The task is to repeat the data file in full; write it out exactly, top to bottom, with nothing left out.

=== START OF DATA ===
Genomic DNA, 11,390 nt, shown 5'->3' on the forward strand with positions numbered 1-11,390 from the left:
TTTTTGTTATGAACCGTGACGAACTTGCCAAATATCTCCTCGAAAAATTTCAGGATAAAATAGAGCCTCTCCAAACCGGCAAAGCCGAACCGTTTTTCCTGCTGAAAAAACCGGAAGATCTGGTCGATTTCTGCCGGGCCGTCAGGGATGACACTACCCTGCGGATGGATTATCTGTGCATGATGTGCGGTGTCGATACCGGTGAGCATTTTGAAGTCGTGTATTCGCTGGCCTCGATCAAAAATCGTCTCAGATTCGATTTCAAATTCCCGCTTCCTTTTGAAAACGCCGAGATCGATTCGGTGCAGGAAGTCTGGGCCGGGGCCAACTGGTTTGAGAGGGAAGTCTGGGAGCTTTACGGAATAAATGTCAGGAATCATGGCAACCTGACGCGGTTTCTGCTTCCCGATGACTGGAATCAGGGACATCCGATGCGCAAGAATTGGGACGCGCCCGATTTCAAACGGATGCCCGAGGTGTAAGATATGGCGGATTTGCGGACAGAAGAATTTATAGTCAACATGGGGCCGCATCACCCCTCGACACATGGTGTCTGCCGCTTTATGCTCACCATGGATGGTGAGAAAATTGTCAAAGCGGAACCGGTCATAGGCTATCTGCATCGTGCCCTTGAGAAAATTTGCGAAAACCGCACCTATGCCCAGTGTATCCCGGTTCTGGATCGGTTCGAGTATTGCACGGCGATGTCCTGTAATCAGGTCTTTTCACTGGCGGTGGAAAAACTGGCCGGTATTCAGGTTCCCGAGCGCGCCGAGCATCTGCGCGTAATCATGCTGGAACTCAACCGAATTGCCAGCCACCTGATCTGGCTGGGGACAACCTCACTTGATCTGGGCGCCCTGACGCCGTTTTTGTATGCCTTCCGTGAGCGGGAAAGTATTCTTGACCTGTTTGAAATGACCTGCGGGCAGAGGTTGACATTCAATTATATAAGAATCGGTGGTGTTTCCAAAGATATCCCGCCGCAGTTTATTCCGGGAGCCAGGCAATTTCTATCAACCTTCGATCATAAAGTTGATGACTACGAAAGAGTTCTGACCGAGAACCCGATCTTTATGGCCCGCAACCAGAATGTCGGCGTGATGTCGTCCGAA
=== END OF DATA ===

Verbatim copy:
Genomic DNA, 11,390 nt, shown 5'->3' on the forward strand with positions numbered 1-11,390 from the left:
TTTTTGTTATGAACCGTGACGAACTTGCCAAATATCTCCTCGAAAAATTTCAGGATAAAATAGAGCCTCTCCAAACCGGCAAAGCCGAACCGTTTTTCCTGCTGAAAAAACCGGAAGATCTGGTCGATTTCTGCCGGGCCGTCAGGGATGACACTACCCTGCGGATGGATTATCTGTGCATGATGTGCGGTGTCGATACCGGTGAGCATTTTGAAGTCGTGTATTCGCTGGCCTCGATCAAAAATCGTCTCAGATTCGATTTCAAATTCCCGCTTCCTTTTGAAAACGCCGAGATCGATTCGGTGCAGGAAGTCTGGGCCGGGGCCAACTGGTTTGAGAGGGAAGTCTGGGAGCTTTACGGAATAAATGTCAGGAATCATGGCAACCTGACGCGGTTTCTGCTTCCCGATGACTGGAATCAGGGACATCCGATGCGCAAGAATTGGGACGCGCCCGATTTCAAACGGATGCCCGAGGTGTAAGATATGGCGGATTTGCGGACAGAAGAATTTATAGTCAACATGGGGCCGCATCACCCCTCGACACATGGTGTCTGCCGCTTTATGCTCACCATGGATGGTGAGAAAATTGTCAAAGCGGAACCGGTCATAGGCTATCTGCATCGTGCCCTTGAGAAAATTTGCGAAAACCGCACCTATGCCCAGTGTATCCCGGTTCTGGATCGGTTCGAGTATTGCACGGCGATGTCCTGTAATCAGGTCTTTTCACTGGCGGTGGAAAAACTGGCCGGTATTCAGGTTCCCGAGCGCGCCGAGCATCTGCGCGTAATCATGCTGGAACTCAACCGAATTGCCAGCCACCTGATCTGGCTGGGGACAACCTCACTTGATCTGGGCGCCCTGACGCCGTTTTTGTATGCCTTCCGTGAGCGGGAAAGTATTCTTGACCTGTTTGAAATGACCTGCGGGCAGAGGTTGACATTCAATTATATAAGAATCGGTGGTGTTTCCAAAGATATCCCGCCGCAGTTTATTCCGGGAGCCAGGCAATTTCTATCAACCTTCGATCATAAAGTTGATGACTACGAAAGAGTTCTGACCGAGAACCCGATCTTTATGGCCCGCAACCAGAATGTCGGCGTGATGTCGTCCGAA